Pakistanis in the port megacity of Karachi have been banned from swimming in the sea for six months, authorities said Wednesday, after a recent spate of drownings as residents sought relief from the scorching heat. The decision was taken under Section 144, according to which swimming at Karachi s beaches will remain banned on special days as well like Eid-ul-Fitr, Independence Day and Eid-ul-Azha.
Rescue workers and media have reported some 15 cases of drowning at beaches along the city s Arabian Sea coast over the past week, including eight on Tuesday alone, alarming authorities as summer intensifies.
“The six month ban has been imposed on swimming, wading or diving in the sea to ensure the safety of public,” a government statement said.
Karachi s beaches are popular with its population of roughly 25 million people, many of whom suffer from power outages and water shortages in the sweltering summers.
The city is a sprawling metropolis with few green areas and, while it often enjoys cooling sea breezes, has scant facilities for coping with intensely hot weather.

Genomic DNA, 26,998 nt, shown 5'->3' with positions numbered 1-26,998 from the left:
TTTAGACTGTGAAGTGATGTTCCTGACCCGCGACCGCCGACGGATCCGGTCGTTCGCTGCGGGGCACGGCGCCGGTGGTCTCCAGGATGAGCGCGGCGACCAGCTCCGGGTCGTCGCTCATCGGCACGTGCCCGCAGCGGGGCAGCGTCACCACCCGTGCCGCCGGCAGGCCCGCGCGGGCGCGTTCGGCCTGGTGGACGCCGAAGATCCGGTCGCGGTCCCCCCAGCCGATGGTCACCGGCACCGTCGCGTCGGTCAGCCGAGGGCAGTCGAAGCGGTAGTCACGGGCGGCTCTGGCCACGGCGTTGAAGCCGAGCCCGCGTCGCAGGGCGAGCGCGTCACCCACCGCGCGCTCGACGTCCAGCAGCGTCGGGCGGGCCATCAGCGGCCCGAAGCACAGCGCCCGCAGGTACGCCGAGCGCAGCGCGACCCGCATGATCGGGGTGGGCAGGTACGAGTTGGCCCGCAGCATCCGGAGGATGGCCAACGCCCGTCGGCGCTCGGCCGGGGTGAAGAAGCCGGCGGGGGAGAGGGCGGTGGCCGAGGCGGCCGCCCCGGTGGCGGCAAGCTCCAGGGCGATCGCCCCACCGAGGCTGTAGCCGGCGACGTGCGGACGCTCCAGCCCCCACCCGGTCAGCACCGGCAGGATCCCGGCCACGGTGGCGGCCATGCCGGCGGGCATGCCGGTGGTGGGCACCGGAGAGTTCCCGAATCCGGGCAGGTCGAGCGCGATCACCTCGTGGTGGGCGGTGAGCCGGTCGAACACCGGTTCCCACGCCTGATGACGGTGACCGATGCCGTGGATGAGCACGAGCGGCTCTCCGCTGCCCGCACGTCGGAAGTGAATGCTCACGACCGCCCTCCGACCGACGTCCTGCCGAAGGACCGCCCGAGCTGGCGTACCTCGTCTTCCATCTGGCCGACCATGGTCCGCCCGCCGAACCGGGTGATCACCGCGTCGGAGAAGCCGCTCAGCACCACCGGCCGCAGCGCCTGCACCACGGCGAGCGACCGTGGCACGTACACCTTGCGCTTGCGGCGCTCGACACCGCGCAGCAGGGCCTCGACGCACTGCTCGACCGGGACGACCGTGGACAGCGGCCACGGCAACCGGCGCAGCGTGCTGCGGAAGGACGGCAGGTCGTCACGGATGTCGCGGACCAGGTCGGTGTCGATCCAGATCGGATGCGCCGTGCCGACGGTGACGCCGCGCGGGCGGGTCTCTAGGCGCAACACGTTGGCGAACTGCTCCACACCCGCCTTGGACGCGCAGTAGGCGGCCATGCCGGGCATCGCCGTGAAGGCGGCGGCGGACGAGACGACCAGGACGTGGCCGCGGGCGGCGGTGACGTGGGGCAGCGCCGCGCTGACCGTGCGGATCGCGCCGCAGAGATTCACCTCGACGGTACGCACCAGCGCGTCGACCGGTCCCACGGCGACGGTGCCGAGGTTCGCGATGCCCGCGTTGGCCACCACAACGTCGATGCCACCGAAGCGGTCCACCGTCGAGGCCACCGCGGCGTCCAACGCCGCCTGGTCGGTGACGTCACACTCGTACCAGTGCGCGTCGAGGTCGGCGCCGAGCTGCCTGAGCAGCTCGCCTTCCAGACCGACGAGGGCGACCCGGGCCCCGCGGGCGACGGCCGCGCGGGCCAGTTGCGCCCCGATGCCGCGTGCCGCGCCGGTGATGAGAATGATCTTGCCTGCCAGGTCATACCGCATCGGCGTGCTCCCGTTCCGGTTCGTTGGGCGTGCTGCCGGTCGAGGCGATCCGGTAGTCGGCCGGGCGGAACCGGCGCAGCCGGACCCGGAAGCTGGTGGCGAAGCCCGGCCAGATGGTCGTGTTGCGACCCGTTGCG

In 2015, more than 1,200 people died as June temperatures reached 45 degrees Celsius (113 Fahrenheit).
But safety standards on the beaches are low, with the few lifeguards on duty often unable to exert any authority.
“In absence of any effective guards at the beach, it is in the interest of the people to stay away from the beaches to prevent any untoward incident,” said Anwer Kazmi, a spokesman for the Edhi Foundation, the ambulance service which takes responsibility for the bodies of drowning victims.
Dozens of people drowned off the Karachi s shore in 2014 after defying a ban on swimming during the monsoon season, which comes later in the summer, bringing with it rougher seas.
The bathers were among thousands who had taken to the beaches to celebrate the Eid-ul-Fitr holiday marking the end of the holy fasting month of Ramadan.
This year the swimming ban comes just days ahead of Ramadan, during which millions of devout Pakistanis abstain from food and drink from sunrise to sunset, compounding the health risks Karachi s residents already face in the heat.